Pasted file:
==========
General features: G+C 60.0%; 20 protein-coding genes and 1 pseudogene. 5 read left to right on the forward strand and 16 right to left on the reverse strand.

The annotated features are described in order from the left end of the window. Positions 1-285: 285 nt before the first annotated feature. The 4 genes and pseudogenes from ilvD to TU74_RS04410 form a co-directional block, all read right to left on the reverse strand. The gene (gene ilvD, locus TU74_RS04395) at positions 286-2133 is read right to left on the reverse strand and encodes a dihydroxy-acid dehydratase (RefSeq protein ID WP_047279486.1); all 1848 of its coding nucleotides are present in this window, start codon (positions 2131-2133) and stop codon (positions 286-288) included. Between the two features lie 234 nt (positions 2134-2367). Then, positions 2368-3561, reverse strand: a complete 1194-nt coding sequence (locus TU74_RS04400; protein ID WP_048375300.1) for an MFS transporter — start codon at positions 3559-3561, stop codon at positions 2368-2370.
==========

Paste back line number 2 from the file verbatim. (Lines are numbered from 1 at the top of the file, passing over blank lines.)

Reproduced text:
The annotated features are described in order from the left end of the window. Positions 1-285: 285 nt before the first annotated feature. The 4 genes and pseudogenes from ilvD to TU74_RS04410 form a co-directional block, all read right to left on the reverse strand. The gene (gene ilvD, locus TU74_RS04395) at positions 286-2133 is read right to left on the reverse strand and encodes a dihydroxy-acid dehydratase (RefSeq protein ID WP_047279486.1); all 1848 of its coding nucleotides are present in this window, start codon (positions 2131-2133) and stop codon (positions 286-288) included. Between the two features lie 234 nt (positions 2134-2367). Then, positions 2368-3561, reverse strand: a complete 1194-nt coding sequence (locus TU74_RS04400; protein ID WP_048375300.1) for an MFS transporter — start codon at positions 3559-3561, stop codon at positions 2368-2370.